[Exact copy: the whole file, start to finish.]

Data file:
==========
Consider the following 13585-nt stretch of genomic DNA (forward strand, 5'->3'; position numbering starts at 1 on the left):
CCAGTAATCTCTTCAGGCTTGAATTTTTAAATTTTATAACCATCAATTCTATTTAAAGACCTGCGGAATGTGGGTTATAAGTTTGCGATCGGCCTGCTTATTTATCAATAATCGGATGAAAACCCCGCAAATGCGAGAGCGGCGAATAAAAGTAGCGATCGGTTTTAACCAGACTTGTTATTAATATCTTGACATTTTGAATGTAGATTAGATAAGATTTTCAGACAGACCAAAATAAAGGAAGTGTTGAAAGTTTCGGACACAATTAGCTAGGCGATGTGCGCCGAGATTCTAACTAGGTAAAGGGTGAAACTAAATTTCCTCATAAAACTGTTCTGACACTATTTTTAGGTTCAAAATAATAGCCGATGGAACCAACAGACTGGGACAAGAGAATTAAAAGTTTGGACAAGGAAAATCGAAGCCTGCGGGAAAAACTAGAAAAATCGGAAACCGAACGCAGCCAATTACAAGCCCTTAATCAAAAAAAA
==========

Consider the following 13585-nt stretch of genomic DNA (forward strand, 5'->3'; position numbering starts at 1 on the left):
CCAGTAATCTCTTCAGGCTTGAATTTTTAAATTTTATAACCATCAATTCTATTTAAAGACCTGCGGAATGTGGGTTATAAGTTTGCGATCGGCCTGCTTATTTATCAATAATCGGATGAAAACCCCGCAAATGCGAGAGCGGCGAATAAAAGTAGCGATCGGTTTTAACCAGACTTGTTATTAATATCTTGACATTTTGAATGTAGATTAGATAAGATTTTCAGACAGACCAAAATAAAGGAAGTGTTGAAAGTTTCGGACACAATTAGCTAGGCGATGTGCGCCGAGATTCTAACTAGGTAAAGGGTGAAACTAAATTTCCTCATAAAACTGTTCTGACACTATTTTTAGGTTCAAAATAATAGCCGATGGAACCAACAGACTGGGACAAGAGAATTAAAAGTTTGGACAAGGAAAATCGAAGCCTGCGGGAAAAACTAGAAAAATCGGAAACCGAACGCAGCCAATTACAAGCCCTTAATCAAAAAAAA